A past history of CAD, symptomatic gastroesophageal reflux, peptic ulcer disease, gallstones, panic disorder, bronchospasm, or cancer is very helpful. It is important to establish if the present symptoms are similar to those which occurred when the diagnosis was previously established. A history of diabetes mellitus should heighten the concern for a nonclassic presentation of CAD. It is important to exclude recent blunt trauma to the chest which can result in pneumothorax, disruption of the aorta, tracheobronchial tree, and esophagus, myocardial or pulmonary contusion, or chest wall injury with associated musculoskeletal discomfort.


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ossiva06, India

my father is suffering from chest pain . which doctor i want to consult in chennai

Edphil, United Kingdom

I have a right side chest pain that radiates to the arm.I have been feeling this pain in a dull manner for more than six months now but the radiation to the arm started recently.I have been for a chest x-ray and waiting for the result.The pain goes off temporarily if I indulge in exercise for more than 30 minutes but comes back in the morning.Today it was persistent that I can hardly raise my right arm or carry my baby.I am waiting for the test result before I get back to the GP.Please tell me what to do.

shaanZee, India

my husband age 33 has a pain in chest from few days if he walk fast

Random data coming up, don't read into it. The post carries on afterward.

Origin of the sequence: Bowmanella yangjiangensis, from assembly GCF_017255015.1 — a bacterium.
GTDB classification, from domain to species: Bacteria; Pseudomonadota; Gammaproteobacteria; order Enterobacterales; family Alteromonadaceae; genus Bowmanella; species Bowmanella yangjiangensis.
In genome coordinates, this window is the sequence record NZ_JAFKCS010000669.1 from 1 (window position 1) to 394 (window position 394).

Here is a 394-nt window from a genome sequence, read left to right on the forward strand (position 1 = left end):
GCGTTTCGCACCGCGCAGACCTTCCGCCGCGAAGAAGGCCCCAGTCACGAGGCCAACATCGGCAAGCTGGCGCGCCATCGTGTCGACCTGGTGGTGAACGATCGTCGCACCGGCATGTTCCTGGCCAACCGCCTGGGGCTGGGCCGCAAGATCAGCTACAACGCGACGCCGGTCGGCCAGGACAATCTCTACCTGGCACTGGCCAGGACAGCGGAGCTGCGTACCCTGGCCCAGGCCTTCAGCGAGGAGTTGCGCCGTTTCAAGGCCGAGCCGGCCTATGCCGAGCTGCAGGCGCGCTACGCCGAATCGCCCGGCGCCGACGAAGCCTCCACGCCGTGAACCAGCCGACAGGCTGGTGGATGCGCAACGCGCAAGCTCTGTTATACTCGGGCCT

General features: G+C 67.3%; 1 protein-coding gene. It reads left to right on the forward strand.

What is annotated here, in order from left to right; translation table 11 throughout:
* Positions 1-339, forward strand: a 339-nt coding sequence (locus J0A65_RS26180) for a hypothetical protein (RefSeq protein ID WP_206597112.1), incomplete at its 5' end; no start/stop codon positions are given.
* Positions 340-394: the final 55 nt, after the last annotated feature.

MandarS, India

Recently I Lost my mother by heart attached on 21.09.2010, she got chest pain at 10.30pm I call doctor near to me (BAMS) she miss guide me that chest pain due to acidity becouse my mother BP and heart beat is normal at that time and chest pain is in centre part of chest as inform by that doctor.

Still for safer side we moved her to cardiologst he take ECG & infor its start of heart attack, he gave her sorbitol & some liquid syrup & asked to move to ICCU.
I call abilance from Wackharts but during trasit she got attack and she pass away.

The mistake we have done,
Loss the time to investigate reason of chest pain
Suggession :-
Do not wait to invetigate rason for chest pain, just move to the hospital who can investigate & treat the chest pain reason whatever maybe.

nancyk, United States

I have chest pain on the right side and in right arm. Chest Pain started early morning before sun came up. Right arm started around lunch time. Should I go to emergency room?